There are many different RAID array levels and each level has tasks for which it is most suited. The RAID level you choose for your system depends on the amount of storage you require, the way you need to access your data and other outside factors such as cost, preferences and other considerations.
The most common RAID configurations are levels 0, 1 and 5. There are also various combinations of these levels such as RAID 10 or RAID 50. Each level carries certain advantages and disadvantages depending on how you plan to use it.
Most Common RAID Levels
RAID 0 divides a set of data evenly among multiple hard drives, usually two drives. The main goal and benefit of using RAID 0 is improved speed/performance. With this level, there is no redundancy of data, that is, each individual batch of data is stored on only one disk. This makes RAID 0 systems vulnerable to data loss, since the failure of one disk on the array affects the entire system. The data is “striped” across both hard drives so none of the data on the failed disks can be recovered without a repairing a failed disk.
This leads to the unfortunate fact that the more hard drives you have in a RAID 0 configuration, the less you should rely on it. The more drives you have, the greater the chance that one of them will fail and the data on that drive will be lost, affecting the rest of the data as well.
Another result of this set up is that the storage capacity of the array is limited to the storage capacity of the smallest drive in the configuration.
RAID 1, on the other hand, stores an exact copy of your data on two or more drives. This makes your data much more secure; if one drive in the system fails, your data can simply be retrieved from any other drive in the system. This is known as data redundancy. With your files copied and stored on every drive in a RAID 1 system, you'd have to have all the drives fail simultaneously to lose all of your data.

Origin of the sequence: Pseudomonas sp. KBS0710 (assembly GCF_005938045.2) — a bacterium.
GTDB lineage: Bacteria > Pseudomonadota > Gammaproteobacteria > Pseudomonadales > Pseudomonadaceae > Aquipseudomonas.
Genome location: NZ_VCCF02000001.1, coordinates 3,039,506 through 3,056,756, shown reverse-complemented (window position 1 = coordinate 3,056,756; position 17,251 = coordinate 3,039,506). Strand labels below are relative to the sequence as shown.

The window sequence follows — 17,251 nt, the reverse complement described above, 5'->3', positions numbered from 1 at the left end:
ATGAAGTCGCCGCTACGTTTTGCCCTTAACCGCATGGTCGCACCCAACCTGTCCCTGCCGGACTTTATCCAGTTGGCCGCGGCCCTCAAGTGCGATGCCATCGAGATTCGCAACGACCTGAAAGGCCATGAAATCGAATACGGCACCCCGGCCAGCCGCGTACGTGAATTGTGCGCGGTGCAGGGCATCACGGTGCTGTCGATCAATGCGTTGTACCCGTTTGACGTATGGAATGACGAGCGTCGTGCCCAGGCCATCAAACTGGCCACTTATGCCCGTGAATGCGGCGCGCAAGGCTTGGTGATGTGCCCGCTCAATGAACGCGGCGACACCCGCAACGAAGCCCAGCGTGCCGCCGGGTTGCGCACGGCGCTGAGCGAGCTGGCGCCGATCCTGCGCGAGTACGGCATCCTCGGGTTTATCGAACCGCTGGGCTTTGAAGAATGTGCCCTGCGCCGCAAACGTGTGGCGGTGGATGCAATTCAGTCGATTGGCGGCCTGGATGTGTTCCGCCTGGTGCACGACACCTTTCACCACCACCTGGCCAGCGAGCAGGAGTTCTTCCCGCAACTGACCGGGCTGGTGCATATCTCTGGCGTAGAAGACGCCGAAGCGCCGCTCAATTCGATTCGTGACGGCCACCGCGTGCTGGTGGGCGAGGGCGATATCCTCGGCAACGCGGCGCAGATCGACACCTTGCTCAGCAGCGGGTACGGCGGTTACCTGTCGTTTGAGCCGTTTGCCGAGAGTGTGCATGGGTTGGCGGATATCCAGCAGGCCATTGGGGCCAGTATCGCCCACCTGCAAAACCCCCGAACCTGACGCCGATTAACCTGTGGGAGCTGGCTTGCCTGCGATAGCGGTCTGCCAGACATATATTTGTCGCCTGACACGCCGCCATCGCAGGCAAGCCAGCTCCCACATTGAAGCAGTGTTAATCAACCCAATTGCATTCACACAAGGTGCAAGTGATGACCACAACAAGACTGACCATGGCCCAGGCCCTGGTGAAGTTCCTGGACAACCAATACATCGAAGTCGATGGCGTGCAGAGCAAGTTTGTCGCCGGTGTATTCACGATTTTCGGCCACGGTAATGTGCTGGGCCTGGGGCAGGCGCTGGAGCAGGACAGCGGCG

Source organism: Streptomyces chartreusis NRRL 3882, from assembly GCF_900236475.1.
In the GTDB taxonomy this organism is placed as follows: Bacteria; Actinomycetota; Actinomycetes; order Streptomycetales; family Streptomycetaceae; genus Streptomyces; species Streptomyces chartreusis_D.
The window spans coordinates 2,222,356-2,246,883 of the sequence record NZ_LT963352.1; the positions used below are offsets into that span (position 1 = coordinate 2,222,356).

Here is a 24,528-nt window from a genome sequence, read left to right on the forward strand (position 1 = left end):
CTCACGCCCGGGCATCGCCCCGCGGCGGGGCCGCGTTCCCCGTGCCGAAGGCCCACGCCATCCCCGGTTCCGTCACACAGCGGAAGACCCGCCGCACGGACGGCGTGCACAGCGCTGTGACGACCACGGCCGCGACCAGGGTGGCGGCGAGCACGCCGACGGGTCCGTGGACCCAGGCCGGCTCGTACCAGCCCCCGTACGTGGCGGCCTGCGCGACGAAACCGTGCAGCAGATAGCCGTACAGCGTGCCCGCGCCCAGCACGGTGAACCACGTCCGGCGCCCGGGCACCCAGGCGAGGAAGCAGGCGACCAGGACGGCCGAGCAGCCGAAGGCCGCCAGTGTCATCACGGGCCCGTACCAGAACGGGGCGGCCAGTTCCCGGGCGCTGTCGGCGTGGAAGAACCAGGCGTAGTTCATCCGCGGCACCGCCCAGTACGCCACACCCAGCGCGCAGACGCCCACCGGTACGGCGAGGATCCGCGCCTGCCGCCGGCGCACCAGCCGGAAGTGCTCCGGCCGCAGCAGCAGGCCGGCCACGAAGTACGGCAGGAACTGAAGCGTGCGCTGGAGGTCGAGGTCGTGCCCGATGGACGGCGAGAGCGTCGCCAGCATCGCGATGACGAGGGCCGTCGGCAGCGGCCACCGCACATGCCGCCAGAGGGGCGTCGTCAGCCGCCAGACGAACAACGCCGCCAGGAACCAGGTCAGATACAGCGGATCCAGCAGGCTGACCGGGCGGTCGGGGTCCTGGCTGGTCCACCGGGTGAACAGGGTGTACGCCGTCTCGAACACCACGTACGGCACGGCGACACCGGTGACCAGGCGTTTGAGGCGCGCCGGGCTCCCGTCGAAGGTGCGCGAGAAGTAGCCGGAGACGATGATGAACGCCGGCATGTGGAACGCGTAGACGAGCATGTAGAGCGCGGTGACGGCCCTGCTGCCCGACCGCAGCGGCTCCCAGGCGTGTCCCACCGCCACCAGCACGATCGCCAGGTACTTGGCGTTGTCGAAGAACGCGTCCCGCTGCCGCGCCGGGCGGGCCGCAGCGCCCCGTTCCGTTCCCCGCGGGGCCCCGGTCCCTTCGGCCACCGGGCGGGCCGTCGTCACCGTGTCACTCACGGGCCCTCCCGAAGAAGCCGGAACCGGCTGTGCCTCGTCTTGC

Another significant difference between RAID 1 and RAID 0 is that with RAID 1, the reliability of the system increases with each drive used in the configuration. The more drives you use, the more copies there are of your data and the less likely that all drives will fail at the same time, causing the loss of your data.
The downside of the mirroring RAID 1 is that in certain situations if one drive fails or you accidently delete a portion of your data the other hard drive will mirror the damaged one.
RAID 5 offers the advantages of data storage redundancy along with a high level of performance. It works differently from RAID 0 and 1, using striping (distributing small segments of data across a number of hard drives) and parity (a technique that allows data to be reconstructed from any drive in the system if it is lost).
The combination of striping and parity adds a high degree of fault tolerance to your system, meaning that it can still function effectively even in the face of multiple drive failures. Your data is copied and spread out among all the hard drives in the configuration, so the chance of experiencing a complete system failure eliminating all your files is much lower.
If an individual drive fails on a RAID 5 system, the system continues to run as normal, and notifies the system administrator that the drive in question needs to be replaced. If you do find yourself in this position, it's important to replace the faulty drive as soon as possible to maintain the integrity and performance of the system. Failure to replace the damaged drive and allow an additional hard drive to go offline will result in major data loss. At this point a professional data recovery service should be utilized.
No matter which level of RAID array you use, if you do experience a system failure, your best option for retrieving your files is to contact a data recovery professional who has the tools, knowledge and experience to repair your damaged hard drives and recover your files.